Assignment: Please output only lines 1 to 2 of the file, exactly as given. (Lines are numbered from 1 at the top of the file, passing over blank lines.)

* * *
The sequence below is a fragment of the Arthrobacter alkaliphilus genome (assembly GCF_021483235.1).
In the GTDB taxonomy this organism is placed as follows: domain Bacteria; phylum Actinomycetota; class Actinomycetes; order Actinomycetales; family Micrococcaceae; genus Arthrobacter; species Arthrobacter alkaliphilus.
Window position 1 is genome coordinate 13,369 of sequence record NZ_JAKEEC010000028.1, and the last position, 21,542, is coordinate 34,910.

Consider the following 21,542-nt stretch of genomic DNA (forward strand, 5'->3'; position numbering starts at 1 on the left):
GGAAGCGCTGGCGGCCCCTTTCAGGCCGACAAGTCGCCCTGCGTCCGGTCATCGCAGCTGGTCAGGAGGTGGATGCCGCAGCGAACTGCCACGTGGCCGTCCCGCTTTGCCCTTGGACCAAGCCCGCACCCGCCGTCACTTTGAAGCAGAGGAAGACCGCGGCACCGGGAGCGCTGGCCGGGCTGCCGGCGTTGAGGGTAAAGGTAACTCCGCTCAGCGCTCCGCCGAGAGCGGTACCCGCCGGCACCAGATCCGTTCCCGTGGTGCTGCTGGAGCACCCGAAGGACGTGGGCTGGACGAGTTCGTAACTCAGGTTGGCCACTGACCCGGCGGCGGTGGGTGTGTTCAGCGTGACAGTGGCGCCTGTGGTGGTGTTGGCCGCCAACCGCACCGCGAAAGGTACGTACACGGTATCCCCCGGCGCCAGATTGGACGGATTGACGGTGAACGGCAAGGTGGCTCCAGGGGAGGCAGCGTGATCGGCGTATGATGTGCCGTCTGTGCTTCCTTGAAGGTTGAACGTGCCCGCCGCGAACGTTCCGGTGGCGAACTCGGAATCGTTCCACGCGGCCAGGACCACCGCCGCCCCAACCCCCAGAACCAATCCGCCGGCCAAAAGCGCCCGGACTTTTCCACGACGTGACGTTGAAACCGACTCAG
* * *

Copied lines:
The sequence below is a fragment of the Arthrobacter alkaliphilus genome (assembly GCF_021483235.1).
In the GTDB taxonomy this organism is placed as follows: domain Bacteria; phylum Actinomycetota; class Actinomycetes; order Actinomycetales; family Micrococcaceae; genus Arthrobacter; species Arthrobacter alkaliphilus.